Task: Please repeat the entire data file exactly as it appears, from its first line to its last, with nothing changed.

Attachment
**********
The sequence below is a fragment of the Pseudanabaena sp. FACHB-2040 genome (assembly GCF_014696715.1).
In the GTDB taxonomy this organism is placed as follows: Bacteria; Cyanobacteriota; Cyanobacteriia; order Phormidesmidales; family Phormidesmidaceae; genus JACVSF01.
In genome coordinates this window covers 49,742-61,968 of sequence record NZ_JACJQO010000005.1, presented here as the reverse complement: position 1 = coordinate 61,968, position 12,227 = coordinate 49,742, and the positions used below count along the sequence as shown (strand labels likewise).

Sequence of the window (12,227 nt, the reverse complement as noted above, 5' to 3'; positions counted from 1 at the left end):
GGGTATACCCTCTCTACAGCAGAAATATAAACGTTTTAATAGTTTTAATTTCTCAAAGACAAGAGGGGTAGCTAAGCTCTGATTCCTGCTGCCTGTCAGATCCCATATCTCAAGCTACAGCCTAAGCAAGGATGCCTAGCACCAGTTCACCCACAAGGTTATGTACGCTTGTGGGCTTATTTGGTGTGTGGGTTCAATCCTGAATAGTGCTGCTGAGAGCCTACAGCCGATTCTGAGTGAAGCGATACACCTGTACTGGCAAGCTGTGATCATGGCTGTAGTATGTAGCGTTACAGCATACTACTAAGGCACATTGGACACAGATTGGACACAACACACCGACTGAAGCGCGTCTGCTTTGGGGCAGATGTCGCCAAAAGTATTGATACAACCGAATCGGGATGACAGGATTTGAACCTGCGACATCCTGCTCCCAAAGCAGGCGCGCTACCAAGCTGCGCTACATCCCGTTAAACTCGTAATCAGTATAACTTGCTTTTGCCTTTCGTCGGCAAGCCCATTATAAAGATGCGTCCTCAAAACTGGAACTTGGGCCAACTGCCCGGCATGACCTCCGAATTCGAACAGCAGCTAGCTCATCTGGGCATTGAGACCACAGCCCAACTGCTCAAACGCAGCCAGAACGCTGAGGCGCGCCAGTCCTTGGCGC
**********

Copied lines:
The sequence below is a fragment of the Pseudanabaena sp. FACHB-2040 genome (assembly GCF_014696715.1).
In the GTDB taxonomy this organism is placed as follows: Bacteria; Cyanobacteriota; Cyanobacteriia; order Phormidesmidales; family Phormidesmidaceae; genus JACVSF01.
In genome coordinates this window covers 49,742-61,968 of sequence record NZ_JACJQO010000005.1, presented here as the reverse complement: position 1 = coordinate 61,968, position 12,227 = coordinate 49,742, and the positions used below count along the sequence as shown (strand labels likewise).

Sequence of the window (12,227 nt, the reverse complement as noted above, 5' to 3'; positions counted from 1 at the left end):
GGGTATACCCTCTCTACAGCAGAAATATAAACGTTTTAATAGTTTTAATTTCTCAAAGACAAGAGGGGTAGCTAAGCTCTGATTCCTGCTGCCTGTCAGATCCCATATCTCAAGCTACAGCCTAAGCAAGGATGCCTAGCACCAGTTCACCCACAAGGTTATGTACGCTTGTGGGCTTATTTGGTGTGTGGGTTCAATCCTGAATAGTGCTGCTGAGAGCCTACAGCCGATTCTGAGTGAAGCGATACACCTGTACTGGCAAGCTGTGATCATGGCTGTAGTATGTAGCGTTACAGCATACTACTAAGGCACATTGGACACAGATTGGACACAACACACCGACTGAAGCGCGTCTGCTTTGGGGCAGATGTCGCCAAAAGTATTGATACAACCGAATCGGGATGACAGGATTTGAACCTGCGACATCCTGCTCCCAAAGCAGGCGCGCTACCAAGCTGCGCTACATCCCGTTAAACTCGTAATCAGTATAACTTGCTTTTGCCTTTCGTCGGCAAGCCCATTATAAAGATGCGTCCTCAAAACTGGAACTTGGGCCAACTGCCCGGCATGACCTCCGAATTCGAACAGCAGCTAGCTCATCTGGGCATTGAGACCACAGCCCAACTGCTCAAACGCAGCCAGAACGCTGAGGCGCGCCAGTCCTTGGCGC